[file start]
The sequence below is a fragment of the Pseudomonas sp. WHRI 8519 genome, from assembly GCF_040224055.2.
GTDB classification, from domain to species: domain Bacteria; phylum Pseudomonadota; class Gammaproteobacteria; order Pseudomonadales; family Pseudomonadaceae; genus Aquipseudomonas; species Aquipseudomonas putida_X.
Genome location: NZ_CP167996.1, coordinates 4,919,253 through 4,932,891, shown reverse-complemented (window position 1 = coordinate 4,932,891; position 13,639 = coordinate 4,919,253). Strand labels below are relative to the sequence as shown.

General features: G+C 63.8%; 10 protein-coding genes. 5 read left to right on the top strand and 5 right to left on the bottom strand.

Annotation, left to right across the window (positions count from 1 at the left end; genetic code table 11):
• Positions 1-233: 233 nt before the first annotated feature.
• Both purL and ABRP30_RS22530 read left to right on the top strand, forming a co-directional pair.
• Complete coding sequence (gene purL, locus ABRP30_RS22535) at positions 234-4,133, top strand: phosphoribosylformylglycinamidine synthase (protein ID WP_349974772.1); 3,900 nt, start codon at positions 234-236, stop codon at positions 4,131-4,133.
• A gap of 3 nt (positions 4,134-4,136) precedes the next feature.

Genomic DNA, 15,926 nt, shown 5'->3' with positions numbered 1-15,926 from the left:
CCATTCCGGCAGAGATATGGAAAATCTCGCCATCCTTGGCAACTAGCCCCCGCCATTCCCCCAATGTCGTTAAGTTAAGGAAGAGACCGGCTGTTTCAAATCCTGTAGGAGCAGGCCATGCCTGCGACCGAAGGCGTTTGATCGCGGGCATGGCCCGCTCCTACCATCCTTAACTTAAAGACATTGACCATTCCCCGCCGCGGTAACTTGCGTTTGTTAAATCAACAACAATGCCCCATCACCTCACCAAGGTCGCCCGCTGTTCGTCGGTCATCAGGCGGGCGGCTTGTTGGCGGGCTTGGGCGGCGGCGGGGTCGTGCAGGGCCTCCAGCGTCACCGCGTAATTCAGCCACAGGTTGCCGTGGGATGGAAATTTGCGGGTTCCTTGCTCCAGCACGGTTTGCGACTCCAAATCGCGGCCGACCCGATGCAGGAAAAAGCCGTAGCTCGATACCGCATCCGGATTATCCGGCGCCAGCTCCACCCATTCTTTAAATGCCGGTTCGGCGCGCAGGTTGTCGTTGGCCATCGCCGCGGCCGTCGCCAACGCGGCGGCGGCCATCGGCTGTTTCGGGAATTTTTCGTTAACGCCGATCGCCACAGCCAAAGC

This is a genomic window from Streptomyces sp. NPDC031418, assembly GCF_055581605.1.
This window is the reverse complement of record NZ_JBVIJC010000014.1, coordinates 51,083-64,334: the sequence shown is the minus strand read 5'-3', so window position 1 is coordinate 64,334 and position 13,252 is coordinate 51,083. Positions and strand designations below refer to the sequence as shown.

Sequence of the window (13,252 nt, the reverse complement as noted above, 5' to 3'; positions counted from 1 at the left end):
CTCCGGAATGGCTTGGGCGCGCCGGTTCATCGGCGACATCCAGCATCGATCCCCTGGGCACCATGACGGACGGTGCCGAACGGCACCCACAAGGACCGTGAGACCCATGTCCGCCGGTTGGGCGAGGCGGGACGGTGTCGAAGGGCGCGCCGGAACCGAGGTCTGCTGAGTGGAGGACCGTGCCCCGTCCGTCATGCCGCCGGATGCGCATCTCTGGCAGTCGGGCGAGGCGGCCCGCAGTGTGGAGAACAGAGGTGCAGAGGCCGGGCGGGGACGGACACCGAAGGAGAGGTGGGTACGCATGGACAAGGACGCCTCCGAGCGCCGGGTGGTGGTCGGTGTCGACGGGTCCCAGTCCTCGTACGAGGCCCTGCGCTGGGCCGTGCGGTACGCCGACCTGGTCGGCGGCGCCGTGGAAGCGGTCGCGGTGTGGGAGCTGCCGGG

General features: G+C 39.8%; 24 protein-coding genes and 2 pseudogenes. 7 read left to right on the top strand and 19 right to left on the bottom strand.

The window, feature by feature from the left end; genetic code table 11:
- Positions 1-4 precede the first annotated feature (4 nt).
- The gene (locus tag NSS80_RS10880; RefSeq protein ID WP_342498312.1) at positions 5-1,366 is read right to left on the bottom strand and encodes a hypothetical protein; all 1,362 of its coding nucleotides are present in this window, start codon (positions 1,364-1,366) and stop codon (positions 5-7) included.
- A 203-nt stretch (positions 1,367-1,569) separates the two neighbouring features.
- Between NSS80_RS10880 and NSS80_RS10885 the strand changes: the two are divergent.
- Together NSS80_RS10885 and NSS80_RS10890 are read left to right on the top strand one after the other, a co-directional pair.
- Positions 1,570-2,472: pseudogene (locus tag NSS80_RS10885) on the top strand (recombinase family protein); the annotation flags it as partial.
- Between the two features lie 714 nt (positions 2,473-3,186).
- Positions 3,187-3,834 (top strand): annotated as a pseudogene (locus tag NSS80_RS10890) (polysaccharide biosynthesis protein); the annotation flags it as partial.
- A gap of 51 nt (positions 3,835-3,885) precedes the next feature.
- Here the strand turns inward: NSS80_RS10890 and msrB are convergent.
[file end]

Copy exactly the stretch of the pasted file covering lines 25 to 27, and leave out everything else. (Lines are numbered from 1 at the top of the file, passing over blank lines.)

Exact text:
- Positions 3,187-3,834 (top strand): annotated as a pseudogene (locus tag NSS80_RS10890) (polysaccharide biosynthesis protein); the annotation flags it as partial.
- A gap of 51 nt (positions 3,835-3,885) precedes the next feature.
- Here the strand turns inward: NSS80_RS10890 and msrB are convergent.